Prior to World War l, counties had been responsible for the routes and any naming of roads. But around that time, the state took over and began making changes in the way things were done. One change was that the jogs in roads were smoothed out. The other was applying official names to roads.

Around 1940, the state relocated a portion of our road, which caused it to pass behind a house that had formerly fronted on the road. Many people have since passed that house and wondered why it was built with its back to the road. It wasn’t.

HinesHouse copy

The Hines house shows its backside to Shattalon Drive near the intersection with Walnut Hills Drive because the road was rerouted around 1940. The original path of the road followed the treeline northwest of the Hines house.

About the same time, one resident of that road became concerned about what the new name might become. At that time, the section of road between Robinhood Road and the Yadkinville highway was usually referred to as Flynt Road, because it led to the Flynt land along the Yadkinville road. But he noted the trend that most roads were being named for the activities that occurred along them. Since there were several dairy farms on his stretch of the road, he envisioned it becoming Jersey Road, or Guernsey Road or something like that. But he was a progressive thinker and wanted his neighborhood to project a more modern aura, with a unique road name that everyone would find pleasing to speak.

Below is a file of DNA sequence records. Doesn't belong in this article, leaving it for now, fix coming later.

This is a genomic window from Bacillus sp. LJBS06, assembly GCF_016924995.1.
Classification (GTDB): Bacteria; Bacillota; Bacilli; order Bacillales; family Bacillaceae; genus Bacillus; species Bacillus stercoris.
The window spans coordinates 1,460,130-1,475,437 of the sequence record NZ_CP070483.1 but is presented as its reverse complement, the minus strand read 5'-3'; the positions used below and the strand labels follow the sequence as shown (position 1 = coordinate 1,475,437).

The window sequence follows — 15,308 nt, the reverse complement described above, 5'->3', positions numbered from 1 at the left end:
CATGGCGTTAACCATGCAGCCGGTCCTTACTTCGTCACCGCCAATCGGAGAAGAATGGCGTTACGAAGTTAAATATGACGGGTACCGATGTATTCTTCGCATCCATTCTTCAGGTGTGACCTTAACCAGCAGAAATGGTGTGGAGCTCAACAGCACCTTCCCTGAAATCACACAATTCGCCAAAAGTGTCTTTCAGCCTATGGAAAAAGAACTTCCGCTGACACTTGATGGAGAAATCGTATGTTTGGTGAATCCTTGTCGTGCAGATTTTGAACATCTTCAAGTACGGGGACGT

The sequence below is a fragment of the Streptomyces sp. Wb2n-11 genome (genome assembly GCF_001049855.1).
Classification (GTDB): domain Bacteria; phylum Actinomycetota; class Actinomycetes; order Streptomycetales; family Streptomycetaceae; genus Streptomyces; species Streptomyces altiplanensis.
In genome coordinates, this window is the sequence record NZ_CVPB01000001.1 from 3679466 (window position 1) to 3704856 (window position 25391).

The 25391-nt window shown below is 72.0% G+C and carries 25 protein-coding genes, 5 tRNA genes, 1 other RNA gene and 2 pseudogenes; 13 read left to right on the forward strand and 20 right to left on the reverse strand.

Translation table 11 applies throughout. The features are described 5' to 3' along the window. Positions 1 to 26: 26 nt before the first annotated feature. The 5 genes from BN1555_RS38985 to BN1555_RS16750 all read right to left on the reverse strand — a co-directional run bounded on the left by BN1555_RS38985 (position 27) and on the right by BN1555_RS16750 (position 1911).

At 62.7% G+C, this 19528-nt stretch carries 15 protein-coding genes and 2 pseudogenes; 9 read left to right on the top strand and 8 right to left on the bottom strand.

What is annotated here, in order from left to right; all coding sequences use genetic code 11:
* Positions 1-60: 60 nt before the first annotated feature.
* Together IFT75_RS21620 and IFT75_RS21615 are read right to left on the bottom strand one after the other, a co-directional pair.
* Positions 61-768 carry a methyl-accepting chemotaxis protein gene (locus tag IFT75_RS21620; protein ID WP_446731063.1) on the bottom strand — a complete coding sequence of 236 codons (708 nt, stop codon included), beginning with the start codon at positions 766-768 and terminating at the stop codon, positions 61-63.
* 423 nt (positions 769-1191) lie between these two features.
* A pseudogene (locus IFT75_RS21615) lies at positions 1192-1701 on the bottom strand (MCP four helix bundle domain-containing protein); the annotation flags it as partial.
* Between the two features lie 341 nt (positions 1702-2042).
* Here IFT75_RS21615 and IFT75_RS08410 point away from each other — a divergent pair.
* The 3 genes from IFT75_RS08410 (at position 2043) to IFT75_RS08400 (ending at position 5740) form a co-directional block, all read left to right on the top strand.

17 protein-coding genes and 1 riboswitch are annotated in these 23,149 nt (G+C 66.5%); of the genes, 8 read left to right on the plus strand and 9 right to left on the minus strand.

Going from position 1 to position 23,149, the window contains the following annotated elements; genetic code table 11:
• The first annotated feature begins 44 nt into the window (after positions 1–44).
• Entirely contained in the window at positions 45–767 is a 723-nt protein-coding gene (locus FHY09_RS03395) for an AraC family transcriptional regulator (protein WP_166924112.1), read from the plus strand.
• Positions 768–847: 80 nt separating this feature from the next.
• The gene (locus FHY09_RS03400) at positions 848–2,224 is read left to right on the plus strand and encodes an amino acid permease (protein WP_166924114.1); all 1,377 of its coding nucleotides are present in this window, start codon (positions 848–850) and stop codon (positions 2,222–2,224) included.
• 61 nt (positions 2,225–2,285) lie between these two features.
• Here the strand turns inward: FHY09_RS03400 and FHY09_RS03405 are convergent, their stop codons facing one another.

There were only  eight households on that three mile stretch of road…Sapp, Hines, Adams, Shields, Barnes, Petree, Cartner and Brown, the last three dairy farmers. So he wrote their names and began thinking. He experimented with combining the letters of their last names to find an appropriate name for the road and came up with a unique word, which was adopted…Shattalon…a unique word

His name was Carl Sapp, born in 1905 to Thomas Jackson and Minnie Norman Sapp in the Mount Tabor community of Forsyth County.


Carl worked for 40 years at the RJ Reynolds Tobacco Company, and after retirement launched a second career with Grubbs Realtors, which ended in retirement 16 years later. Along the way he also operated a grocery business in his area.

He was a founder of the Mt. Tabor Volunteer Fire Department, which was located at the juncture of Robinhood Road and Shattalon Drive, where my wife and I voted for many years. He was still active in the department at his death in 2002 at age 97.

He was also a charter member of the Pfafftown, Old Town and Mount Tabor Civic clubs. At his death, he was the oldest member of the Mount Tabor United Methodist Church.

But most of all, Carl Sapp was a thinker, a type that is becoming rarer and rarer in modern society. Every time you drive on or hear the name of Shattalon Drive, please thank Carl Sapp for giving us something unique in the world. It is that kind of thinking that has fueled the American dream since day one.

Originally, the name Shattalon applied only to the section of the road between Pfafftown and Robinhood Road, with other sections retaining localized names. But by 1958 the entire road, all the way to Oak Summit and University Parkway, had become officially Shattalon Drive.


Shattalon Drive today. Click on the map to see it full size. This Bing Map calls a short northern section Shattalon Road, but the official name from end to end is Shattalon Drive.